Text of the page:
Carnegie Mellon University

Senate Initiative Tracker

Senate's seven committees are working on many initiatives concurrently. See the initiative chart below for details and progress on our initiatives.

Major Initiatives

The Tartan Collaborative Commons solves one of the main issues students face on campus: increasing the amount of study space. This is a brand new space that has been in development and planning since Fall 2014. Now, after over a year of designing the space itself and a ~250 thousand dollar loan, we are proud to open the TCC for undergraduate use!

We polled the campus during our bi-annual Senate Week in 2014 and the students voted for more study space, so we made that happen. Please come by and visit the new space on the third floor of the CUC!

If you’ve visited the space and have feedback to submit to us, please let us know.
Looking to reserve one of the glass rooms? Check out our online TCC Room Reservation System.


The Collegiate Readership Program gives undergraduate students daily access to the New York Times, USA Today, and Pittsburgh Post-Gazette at a number of campus locations. The goal of CRP is to encourage community and global awareness, thereby enhancing the learning environment and better preparing students for life after graduation.

There are two types of bins on campus: closed and open bins. Open bins are most often used in dorms and other areas with high undergraduate traffic to ensure that it is chiefly undergrads, those paying the Media fee, that are using the program. Closed bins are found in areas shared by undergraduate students, graduate students, and faculty so that newspapers can only be taken by the undergrads. Simply swipe your Carnegie Mellon ID to gain access to a closed bin.

CRP is financed by the Media fee, a $5 addition to undergraduate tuition each semester. Carnegie Mellon only pays for newspapers that are taken by students; it does not pay for any newspapers that are left over at the end of the day. There is a referendum held every 4 years to ask the student body if they wish to continue paying the Media fee for CRP. In the 2011 Spring General Election, over 85% students voted to continue the program, demonstrating very strong support for CRP.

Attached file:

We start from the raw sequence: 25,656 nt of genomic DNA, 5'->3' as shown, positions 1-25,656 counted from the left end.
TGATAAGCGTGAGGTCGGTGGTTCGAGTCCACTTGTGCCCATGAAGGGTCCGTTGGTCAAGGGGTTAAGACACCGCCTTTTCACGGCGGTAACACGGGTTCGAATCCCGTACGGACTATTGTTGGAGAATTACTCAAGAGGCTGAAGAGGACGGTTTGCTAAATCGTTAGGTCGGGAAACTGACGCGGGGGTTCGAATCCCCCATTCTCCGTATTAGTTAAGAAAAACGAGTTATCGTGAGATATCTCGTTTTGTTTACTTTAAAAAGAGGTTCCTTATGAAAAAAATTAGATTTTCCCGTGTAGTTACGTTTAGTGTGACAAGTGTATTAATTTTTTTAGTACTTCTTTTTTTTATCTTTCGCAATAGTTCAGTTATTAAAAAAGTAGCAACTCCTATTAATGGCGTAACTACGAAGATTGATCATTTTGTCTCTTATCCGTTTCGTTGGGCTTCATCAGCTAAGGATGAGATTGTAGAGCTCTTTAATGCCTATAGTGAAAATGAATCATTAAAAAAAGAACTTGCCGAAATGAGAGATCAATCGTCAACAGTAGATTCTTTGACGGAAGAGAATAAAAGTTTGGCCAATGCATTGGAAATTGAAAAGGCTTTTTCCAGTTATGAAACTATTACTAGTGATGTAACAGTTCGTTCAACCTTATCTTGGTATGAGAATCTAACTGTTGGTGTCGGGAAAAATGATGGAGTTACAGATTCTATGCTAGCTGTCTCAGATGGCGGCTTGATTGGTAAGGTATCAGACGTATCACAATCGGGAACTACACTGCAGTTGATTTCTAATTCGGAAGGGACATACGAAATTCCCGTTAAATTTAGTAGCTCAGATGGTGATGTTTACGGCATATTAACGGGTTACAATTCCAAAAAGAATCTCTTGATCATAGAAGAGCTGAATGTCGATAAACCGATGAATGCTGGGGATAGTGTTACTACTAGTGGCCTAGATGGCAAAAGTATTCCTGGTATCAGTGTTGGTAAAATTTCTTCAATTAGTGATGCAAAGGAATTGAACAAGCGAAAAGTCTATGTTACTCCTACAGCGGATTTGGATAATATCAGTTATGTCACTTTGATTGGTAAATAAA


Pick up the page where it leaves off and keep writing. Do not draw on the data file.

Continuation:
The New York Times has launched a new facet of the Collegiate Readership Program called “Academic Passes.” An Academic Pass gives students complimentary 24 hour access to the NY Times Online and all related apps. To claim a pass, visit and register with your Andrew email. We in Senate believe that Academic Passes will lead our Collegiate Readership Program into the future, encouraging a new generation of CMU students to be informed about happenings across the globe.

The Collegiate Readership Program is under the jurisdiction of the Undergraduate Student Senate and is overseen by a liaison who communicates with representatives from the newspapers and student activities. The current CRP liaison is ???, who can be reached via ???.

We are constantly working on improving and adding bin locations on campus. We are also looking into a greater CRP presence during Orientation week, as well as better advertising to increase the awareness of the program. If you have any questions, comments, or suggestions, please feel free to contact us!

For information on the Collegiate Readership Program nationwide, visit